China Should Lift Birth Restrictions, Promote Savings, PBOC Says

China should lift all birth restrictions to encourage families to have more babies as the population is aging faster than in developed countries, central bank researchers said.

More emphasis should be put on investment and savings, and the rapid decline in the savings rate must be halted in order to deal with the heavy burden of supporting an elderly population, according to a working paper published by the People’s Bank of China late Wednesday.

“China must recognize that the demographic situation has changed,” PBOC researchers led by Chen Hao wrote in the paper. The country must “realize education and technological advancement will not be able to make up for the decline in population,” they added.

China Should Lift Birth Restrictions, Promote Savings, PBOC Says

Faced with a rapidly aging population, the government began easing its stringent decades-old one-child policy in 2013, eventually changing its rules in 2016 to allow families to have as many as two children. That hasn’t helped to reverse the decline in the birth rate, which reached 10.48 births per 1,000 people in 2019, the lowest since the founding of the nation in 1949. In the U.S., the rate was 11.4 in the same period.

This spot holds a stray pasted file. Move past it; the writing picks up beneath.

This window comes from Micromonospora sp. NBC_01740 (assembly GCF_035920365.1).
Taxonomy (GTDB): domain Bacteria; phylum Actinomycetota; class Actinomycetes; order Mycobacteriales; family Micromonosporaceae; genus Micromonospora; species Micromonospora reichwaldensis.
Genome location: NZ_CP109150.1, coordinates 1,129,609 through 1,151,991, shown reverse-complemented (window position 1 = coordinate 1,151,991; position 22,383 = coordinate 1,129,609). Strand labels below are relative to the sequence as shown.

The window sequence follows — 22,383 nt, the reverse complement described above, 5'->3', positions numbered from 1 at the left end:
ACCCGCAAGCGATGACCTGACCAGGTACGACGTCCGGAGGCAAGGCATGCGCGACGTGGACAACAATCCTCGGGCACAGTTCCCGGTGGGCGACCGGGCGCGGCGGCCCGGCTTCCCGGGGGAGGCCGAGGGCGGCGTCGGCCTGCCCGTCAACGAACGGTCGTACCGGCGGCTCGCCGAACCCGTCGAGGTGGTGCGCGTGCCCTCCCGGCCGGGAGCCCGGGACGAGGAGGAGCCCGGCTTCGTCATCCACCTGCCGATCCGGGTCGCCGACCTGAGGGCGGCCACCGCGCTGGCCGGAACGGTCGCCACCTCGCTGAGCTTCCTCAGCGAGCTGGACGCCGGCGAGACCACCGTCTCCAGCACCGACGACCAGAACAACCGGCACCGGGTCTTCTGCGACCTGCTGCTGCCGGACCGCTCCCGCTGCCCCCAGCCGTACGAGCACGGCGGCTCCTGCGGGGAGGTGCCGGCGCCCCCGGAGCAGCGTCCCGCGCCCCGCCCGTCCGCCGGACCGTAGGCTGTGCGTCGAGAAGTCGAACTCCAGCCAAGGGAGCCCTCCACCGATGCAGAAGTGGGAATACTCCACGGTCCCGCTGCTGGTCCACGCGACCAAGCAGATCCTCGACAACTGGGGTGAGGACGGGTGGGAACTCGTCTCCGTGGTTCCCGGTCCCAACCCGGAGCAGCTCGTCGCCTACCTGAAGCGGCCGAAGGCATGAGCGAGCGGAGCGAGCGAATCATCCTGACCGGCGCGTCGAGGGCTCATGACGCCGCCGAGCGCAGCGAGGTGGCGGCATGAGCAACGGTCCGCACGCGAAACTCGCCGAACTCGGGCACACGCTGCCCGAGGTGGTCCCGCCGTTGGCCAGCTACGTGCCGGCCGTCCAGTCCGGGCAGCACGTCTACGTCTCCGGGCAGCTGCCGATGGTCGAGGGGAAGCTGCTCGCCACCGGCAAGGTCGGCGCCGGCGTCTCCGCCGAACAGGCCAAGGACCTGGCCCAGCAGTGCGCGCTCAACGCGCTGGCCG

The PBOC’s comments promoting fertility fueled a rally in baby and mother-care related stocks Thursday.

The researchers made a number of forecasts in their paper:

  • China’s labor force will shrink at an annual rate of 0.5% between 2020 and 2025, resulting in a 15.2% decline in the workforce by 2050 from 2019
  • The dependency ratio, or the number of dependents in a population divided by the number of working-age people, is projected to rise to 43.6% by 2050 from 17.8% in 2019

The researchers said China shouldn’t follow the low savings approach in developed economies, saying “consumption was never a source of growth.” The country’s gross domestic savings rate declined to 44% of GDP in 2019 from 51.1% in 2010, World Bank data shows.

China should expand investments in the mid-western regions and other developing countries to take advantage of the labor there, according to the paper. The researchers called for more serious efforts to reduce challenges faced by women in pregnancy and childbirth, as well as a reform of the pension system.

©2021 Bloomberg L.P.

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